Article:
Boeing Delivers First KC-767 to Japan

AFTER A 12-hour, non-stop delivery flight from McConnell AFB, Wichita, Kansas, to Gifu, Japan, on February 19-20, the first Boeing KC-767J for the Japanese Air Self-Defence Force (JASDF), 7-3601/N763TT (c/n 33844), was officially handed over to Itochu Corporation. Itochu, one of the largest general trading companies in Japan, is used as an intermediary for the majority of major Japanese defence purchases from overseas. After a final review by the Air Staff of the Japanese Ministry of Defence (MoD), Itochu will deliver the aircraft to the MoD once the in-country acceptance processes are completed.

Delivery followed completion of Federal Aviation Administration (FAA) certification of the aircraft, which was granted on February 13 in the form of an FAA Supplemental Type Certificate. It was partly the JASDF’s requirement to complete FAA passenger and main deck cargo certification, which goes beyond the normal requirements for a military aircraft, which had delayed delivery of the KC-767. The second of the four JASDF convertible freighter-configured aircraft, 7-3602/N768TT (c/n 33958), will also be delivered before the end of the first quarter of 2008. The third aircraft, (7-3603)/N766TT (c/n 34433), made its first flight from Paine Field, Everett, on January 4 and then departed on January 14 to McConnell Air Force Base, Wichita, Kansas, where tanker conversion will be undertaken by Boeing Integrated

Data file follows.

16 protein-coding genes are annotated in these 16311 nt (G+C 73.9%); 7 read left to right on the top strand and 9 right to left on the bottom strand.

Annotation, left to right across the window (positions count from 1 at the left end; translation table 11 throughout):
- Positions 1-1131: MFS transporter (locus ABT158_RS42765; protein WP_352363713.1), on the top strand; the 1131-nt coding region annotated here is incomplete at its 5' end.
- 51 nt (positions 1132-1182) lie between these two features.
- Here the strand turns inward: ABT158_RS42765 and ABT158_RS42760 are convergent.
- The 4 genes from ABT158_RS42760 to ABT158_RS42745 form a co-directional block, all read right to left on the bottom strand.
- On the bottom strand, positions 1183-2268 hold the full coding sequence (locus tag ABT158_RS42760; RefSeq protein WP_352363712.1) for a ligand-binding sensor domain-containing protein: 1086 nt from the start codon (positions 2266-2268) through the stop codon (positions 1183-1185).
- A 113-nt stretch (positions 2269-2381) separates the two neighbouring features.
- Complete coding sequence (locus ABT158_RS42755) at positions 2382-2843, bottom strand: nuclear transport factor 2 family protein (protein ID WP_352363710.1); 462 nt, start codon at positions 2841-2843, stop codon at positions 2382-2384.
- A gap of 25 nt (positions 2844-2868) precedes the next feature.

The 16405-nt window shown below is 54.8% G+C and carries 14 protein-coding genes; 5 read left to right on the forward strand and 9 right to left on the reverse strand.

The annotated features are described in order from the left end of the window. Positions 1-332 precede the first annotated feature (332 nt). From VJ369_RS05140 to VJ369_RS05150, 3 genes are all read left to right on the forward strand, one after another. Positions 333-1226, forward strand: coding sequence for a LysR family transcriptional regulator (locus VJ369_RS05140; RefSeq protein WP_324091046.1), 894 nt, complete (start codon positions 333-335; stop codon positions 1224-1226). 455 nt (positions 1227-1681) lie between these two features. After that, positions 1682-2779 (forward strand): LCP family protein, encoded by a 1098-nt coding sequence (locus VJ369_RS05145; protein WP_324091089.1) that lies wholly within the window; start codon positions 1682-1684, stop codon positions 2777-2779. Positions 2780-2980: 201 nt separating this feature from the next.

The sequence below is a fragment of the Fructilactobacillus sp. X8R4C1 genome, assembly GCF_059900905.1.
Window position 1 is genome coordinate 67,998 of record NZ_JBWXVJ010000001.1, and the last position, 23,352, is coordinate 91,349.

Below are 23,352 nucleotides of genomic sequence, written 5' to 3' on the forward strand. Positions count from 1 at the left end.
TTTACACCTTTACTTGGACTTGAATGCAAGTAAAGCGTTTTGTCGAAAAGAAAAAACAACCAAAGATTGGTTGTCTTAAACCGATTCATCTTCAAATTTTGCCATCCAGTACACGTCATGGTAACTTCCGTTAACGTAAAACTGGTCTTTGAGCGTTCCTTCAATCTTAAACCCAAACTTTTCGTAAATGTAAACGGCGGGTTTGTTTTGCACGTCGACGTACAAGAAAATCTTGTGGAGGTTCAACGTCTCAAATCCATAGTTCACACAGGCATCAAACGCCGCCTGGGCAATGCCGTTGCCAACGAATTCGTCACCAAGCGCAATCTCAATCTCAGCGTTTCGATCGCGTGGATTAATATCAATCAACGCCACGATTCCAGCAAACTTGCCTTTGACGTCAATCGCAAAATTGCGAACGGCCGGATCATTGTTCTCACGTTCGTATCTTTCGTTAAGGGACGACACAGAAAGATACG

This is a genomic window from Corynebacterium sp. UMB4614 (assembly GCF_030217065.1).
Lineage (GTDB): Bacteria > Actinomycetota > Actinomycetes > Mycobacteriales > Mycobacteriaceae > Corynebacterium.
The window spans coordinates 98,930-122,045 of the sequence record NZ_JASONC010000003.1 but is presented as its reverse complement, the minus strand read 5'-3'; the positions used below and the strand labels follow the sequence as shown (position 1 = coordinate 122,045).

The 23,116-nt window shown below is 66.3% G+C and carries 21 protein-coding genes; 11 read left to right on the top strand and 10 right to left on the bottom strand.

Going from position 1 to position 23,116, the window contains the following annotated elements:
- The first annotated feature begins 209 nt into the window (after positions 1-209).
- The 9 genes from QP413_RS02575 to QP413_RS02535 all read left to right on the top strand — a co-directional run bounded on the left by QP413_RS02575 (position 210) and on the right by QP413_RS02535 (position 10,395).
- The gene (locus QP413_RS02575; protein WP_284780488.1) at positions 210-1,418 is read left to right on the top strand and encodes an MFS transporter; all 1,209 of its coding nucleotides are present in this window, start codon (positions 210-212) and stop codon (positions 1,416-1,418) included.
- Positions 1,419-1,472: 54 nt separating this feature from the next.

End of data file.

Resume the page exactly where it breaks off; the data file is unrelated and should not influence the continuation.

Defense Systems before delivery in 2009. The fourth and final JASDF KC-767, N770TT/7-3604 (c/n 35498), is currently still on the production line and is not due for delivery until 2010.

Over the last few months Boeing has completed a number of milestones in the KC-767 development programme for Japan and Italy, including night refuelling with an F-15E (see Boeing Completes First Night Refuelling with JASDF KC-767, March, p22). Additionally, flight-testing has been undertaken on an Italian KC-767 of a newly designed pylon for the refuelling pod which overcomes airflow problems around the pylon that had been encountered with the original design.

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